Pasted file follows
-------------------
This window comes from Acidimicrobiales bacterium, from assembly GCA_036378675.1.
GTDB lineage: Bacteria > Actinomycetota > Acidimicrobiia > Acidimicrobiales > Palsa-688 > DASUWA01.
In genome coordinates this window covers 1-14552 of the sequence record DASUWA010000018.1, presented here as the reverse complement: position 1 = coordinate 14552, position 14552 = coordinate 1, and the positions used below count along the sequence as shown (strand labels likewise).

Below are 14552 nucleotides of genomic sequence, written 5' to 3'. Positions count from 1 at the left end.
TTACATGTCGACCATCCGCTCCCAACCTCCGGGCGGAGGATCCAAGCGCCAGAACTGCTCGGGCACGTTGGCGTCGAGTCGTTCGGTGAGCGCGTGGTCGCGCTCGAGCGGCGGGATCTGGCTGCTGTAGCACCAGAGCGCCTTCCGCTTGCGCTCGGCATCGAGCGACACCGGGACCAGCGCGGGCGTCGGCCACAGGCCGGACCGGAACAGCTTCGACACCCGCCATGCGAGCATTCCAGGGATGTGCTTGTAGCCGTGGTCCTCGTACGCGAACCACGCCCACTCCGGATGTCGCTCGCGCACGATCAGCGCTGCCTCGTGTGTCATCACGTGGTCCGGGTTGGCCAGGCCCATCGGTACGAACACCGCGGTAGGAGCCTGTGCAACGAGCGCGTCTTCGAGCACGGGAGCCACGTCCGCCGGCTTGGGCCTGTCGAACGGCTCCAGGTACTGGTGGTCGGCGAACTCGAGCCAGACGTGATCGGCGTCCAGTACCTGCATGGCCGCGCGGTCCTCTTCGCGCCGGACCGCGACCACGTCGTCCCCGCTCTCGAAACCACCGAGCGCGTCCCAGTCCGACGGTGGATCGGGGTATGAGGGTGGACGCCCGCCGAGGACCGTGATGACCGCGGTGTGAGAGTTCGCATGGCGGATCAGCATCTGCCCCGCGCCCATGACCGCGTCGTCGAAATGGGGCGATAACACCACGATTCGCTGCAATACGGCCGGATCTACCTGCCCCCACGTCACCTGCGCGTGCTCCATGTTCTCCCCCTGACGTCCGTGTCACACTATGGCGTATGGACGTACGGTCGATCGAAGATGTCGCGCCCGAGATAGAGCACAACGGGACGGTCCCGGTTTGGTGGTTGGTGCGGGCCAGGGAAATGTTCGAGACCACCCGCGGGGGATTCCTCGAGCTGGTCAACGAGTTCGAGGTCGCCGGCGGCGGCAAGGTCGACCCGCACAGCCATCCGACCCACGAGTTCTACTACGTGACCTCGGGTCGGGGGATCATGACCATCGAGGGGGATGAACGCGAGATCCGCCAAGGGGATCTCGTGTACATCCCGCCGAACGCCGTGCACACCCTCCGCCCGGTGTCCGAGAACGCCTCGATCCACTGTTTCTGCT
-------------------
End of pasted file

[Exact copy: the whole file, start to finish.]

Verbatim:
This window comes from Acidimicrobiales bacterium, from assembly GCA_036378675.1.
GTDB lineage: Bacteria > Actinomycetota > Acidimicrobiia > Acidimicrobiales > Palsa-688 > DASUWA01.
In genome coordinates this window covers 1-14552 of the sequence record DASUWA010000018.1, presented here as the reverse complement: position 1 = coordinate 14552, position 14552 = coordinate 1, and the positions used below count along the sequence as shown (strand labels likewise).

Below are 14552 nucleotides of genomic sequence, written 5' to 3'. Positions count from 1 at the left end.
TTACATGTCGACCATCCGCTCCCAACCTCCGGGCGGAGGATCCAAGCGCCAGAACTGCTCGGGCACGTTGGCGTCGAGTCGTTCGGTGAGCGCGTGGTCGCGCTCGAGCGGCGGGATCTGGCTGCTGTAGCACCAGAGCGCCTTCCGCTTGCGCTCGGCATCGAGCGACACCGGGACCAGCGCGGGCGTCGGCCACAGGCCGGACCGGAACAGCTTCGACACCCGCCATGCGAGCATTCCAGGGATGTGCTTGTAGCCGTGGTCCTCGTACGCGAACCACGCCCACTCCGGATGTCGCTCGCGCACGATCAGCGCTGCCTCGTGTGTCATCACGTGGTCCGGGTTGGCCAGGCCCATCGGTACGAACACCGCGGTAGGAGCCTGTGCAACGAGCGCGTCTTCGAGCACGGGAGCCACGTCCGCCGGCTTGGGCCTGTCGAACGGCTCCAGGTACTGGTGGTCGGCGAACTCGAGCCAGACGTGATCGGCGTCCAGTACCTGCATGGCCGCGCGGTCCTCTTCGCGCCGGACCGCGACCACGTCGTCCCCGCTCTCGAAACCACCGAGCGCGTCCCAGTCCGACGGTGGATCGGGGTATGAGGGTGGACGCCCGCCGAGGACCGTGATGACCGCGGTGTGAGAGTTCGCATGGCGGATCAGCATCTGCCCCGCGCCCATGACCGCGTCGTCGAAATGGGGCGATAACACCACGATTCGCTGCAATACGGCCGGATCTACCTGCCCCCACGTCACCTGCGCGTGCTCCATGTTCTCCCCCTGACGTCCGTGTCACACTATGGCGTATGGACGTACGGTCGATCGAAGATGTCGCGCCCGAGATAGAGCACAACGGGACGGTCCCGGTTTGGTGGTTGGTGCGGGCCAGGGAAATGTTCGAGACCACCCGCGGGGGATTCCTCGAGCTGGTCAACGAGTTCGAGGTCGCCGGCGGCGGCAAGGTCGACCCGCACAGCCATCCGACCCACGAGTTCTACTACGTGACCTCGGGTCGGGGGATCATGACCATCGAGGGGGATGAACGCGAGATCCGCCAAGGGGATCTCGTGTACATCCCGCCGAACGCCGTGCACACCCTCCGCCCGGTGTCCGAGAACGCCTCGATCCACTGTTTCTGCT